If you’re the one getting invited to a ton of meetings, you’ll find it helpful to block time off of your calendar where meetings can’t be scheduled. Perhaps this is the time when you’re most productive or have personal activities planned. Whatever the reason, you’ll have peace of mind knowing that your pre-planned activities and tasks won’t be interrupted by a meeting.
8. Don’t schedule a meeting when an email will do.
How many times have you heard that a meeting could’ve been an email? While this might seem like tongue-in-cheek advice, there’s some merit to the idea. If you can, send an email update instead of bringing an entire group together for an hour. If you need to demonstrate ideas visually, consider recording a video and sending it along with your email summary. Tools like Loom make this easy and fast so you and your colleagues can get back to your day.
Luckily, there are meeting scheduling tools to simplify the process of finding the perfect meeting time.
The HubSpot Meetings Tool allows you to connect your Google Calendar or Office 365 calendar which automatically syncs your availability. Then you'll create a meeting link, send it to your meeting invitees, and they can choose a meeting time that works best for them. Plus, sales teams can add their group availability or use the round-robin feature to book meetings with prospects. The meetings tool integrates directly with the free CRM to manage contact details and see who has booked a meeting with you.
Price: $4.08/month for 1 user (Private), $5.75/month for 1 user (Small Business), $2.98/month/user for 5 users (Business)
Doodle is a polling tool designed specifically for finding meeting times. The host of the meeting suggests possible times for the meetings and sends the poll to the meeting participants. From there, they’ll enter their availability, and the meeting host selects the best meeting date and time based on the responses.
Find a time to meet by entering your meeting details, suggesting meeting dates and times based on your availability, and inviting meeting attendees. The invitees have the ability to choose from the suggested meeting dates and times and choose the one that works best for them.
With SurveyMonkey, you can choose a meeting date and time, create a poll, and send the link to the poll to meeting participants via email. The poll can also be embedded on a website or Facebook page to reach even more people. If they don't respond to the poll within a certain timeframe, SurveyMonkey will send a reminder email.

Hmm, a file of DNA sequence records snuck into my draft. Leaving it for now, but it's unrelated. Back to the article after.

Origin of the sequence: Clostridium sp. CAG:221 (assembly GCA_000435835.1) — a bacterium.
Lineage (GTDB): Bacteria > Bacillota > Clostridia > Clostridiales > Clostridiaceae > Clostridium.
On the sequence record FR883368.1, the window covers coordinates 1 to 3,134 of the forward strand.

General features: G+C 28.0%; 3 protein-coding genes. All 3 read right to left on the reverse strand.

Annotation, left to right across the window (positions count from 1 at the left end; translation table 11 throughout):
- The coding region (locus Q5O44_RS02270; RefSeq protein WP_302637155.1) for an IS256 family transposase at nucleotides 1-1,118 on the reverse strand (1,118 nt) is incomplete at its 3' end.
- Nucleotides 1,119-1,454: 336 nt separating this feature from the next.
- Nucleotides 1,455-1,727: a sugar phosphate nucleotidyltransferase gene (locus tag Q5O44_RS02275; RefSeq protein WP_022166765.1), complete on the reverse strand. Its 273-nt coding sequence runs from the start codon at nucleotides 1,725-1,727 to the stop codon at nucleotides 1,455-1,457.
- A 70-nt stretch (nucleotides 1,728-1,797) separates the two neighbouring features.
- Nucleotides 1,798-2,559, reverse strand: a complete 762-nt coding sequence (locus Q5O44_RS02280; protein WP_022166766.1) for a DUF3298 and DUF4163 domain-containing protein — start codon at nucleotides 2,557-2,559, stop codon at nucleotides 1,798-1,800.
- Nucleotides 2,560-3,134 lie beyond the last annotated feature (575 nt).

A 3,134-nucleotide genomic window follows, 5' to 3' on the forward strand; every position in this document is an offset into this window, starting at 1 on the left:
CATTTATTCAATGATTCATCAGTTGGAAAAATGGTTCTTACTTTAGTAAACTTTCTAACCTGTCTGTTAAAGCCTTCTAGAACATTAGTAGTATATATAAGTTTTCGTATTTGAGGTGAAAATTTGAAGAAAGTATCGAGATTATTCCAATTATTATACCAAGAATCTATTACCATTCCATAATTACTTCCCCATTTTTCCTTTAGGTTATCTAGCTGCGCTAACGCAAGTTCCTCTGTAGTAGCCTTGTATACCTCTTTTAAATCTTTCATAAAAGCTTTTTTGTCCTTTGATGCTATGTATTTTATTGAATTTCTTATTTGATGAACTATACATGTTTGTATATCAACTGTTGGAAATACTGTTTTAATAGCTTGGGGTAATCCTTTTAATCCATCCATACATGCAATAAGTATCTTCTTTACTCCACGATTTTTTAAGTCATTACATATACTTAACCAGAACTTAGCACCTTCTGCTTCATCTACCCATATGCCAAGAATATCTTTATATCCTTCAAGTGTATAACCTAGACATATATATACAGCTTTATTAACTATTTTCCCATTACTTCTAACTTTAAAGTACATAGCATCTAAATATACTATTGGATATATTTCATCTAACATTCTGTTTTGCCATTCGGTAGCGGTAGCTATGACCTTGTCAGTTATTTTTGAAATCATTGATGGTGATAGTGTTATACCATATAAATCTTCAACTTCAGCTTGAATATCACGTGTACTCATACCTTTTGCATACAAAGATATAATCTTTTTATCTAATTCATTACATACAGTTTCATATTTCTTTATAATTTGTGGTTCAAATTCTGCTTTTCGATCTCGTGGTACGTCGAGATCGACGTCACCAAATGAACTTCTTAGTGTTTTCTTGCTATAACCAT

Calendly is a meeting scheduling tool that connects to your calendar. It even lets you set your availability and send a meeting link to contacts. Meeting invitees can book a meeting at a time that's convenient for them and that time is automatically scheduled on your calendar.
Find a Meeting Time Google Calendar
Want to meet with one person or multiple people? You can find a time that works for everyone using Google Calendar.
To create a new event, click "Create" and a pop-up will appear. Then click the "More options" button to add your meeting details.
To edit an existing event, click on the event you want to update, and select the pencil icon to edit it.
3. Add guests to the invite.
Add guests by searching for their email address in the "Add guests" search box.
4. Click the "Find a Time" tab.
Click the "Find a Time" tab to determine times that work best for you and your meeting guests. You can switch between a "Day" and a "Week" grid view to see which dates and times your meeting participants are available to meet.
5. Select a time.
Click the area within the calendar grid view to select a time. Press the "Save" button and the date and time will be updated.
Schedule Meetings Hassle-Free
Scheduling meetings at the right time can be a struggle. But these tips and tools will make it easier to find a meeting time that works for everyone. Remember to stay mindful of everyone’s time, offer an objective and agenda for the meeting, and when in doubt — don’t schedule a meeting that could be an email. Your calendar and your constituents will thank you for it.
Editor's note: This post was originally published in April 2020 and has been updated for comprehensiveness.
Originally published Mar 16, 2021 1:30:00 PM, updated June 11 2021